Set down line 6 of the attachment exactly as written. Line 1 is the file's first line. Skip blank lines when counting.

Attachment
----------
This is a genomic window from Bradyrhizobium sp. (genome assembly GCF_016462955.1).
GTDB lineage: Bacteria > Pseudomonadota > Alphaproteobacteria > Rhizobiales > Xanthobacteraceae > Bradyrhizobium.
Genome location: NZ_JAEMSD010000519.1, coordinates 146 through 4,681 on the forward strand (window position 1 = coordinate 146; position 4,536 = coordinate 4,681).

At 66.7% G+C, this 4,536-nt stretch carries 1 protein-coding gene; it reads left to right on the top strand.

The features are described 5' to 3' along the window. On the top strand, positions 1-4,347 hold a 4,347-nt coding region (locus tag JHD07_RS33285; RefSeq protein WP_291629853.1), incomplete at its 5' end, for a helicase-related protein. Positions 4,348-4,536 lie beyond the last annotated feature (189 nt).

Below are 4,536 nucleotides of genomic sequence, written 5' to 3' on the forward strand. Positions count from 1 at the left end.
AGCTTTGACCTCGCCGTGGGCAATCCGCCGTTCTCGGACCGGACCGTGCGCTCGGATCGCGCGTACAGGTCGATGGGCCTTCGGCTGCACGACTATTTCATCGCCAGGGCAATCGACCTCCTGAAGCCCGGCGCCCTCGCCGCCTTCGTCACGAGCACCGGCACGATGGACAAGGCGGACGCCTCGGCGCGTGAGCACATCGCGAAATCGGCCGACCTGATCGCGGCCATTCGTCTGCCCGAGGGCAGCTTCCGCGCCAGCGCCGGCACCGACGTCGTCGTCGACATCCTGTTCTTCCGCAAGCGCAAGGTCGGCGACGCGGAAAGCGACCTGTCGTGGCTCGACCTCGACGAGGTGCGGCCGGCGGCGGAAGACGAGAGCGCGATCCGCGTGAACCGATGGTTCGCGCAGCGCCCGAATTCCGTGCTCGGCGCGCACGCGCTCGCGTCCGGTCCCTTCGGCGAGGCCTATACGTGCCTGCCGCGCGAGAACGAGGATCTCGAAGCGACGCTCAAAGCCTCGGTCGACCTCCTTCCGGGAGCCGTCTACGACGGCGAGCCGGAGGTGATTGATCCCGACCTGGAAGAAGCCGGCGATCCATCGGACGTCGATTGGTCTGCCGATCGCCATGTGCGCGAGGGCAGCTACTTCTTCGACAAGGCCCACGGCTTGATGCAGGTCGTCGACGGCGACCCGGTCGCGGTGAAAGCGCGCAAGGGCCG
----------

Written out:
Below are 4,536 nucleotides of genomic sequence, written 5' to 3' on the forward strand. Positions count from 1 at the left end.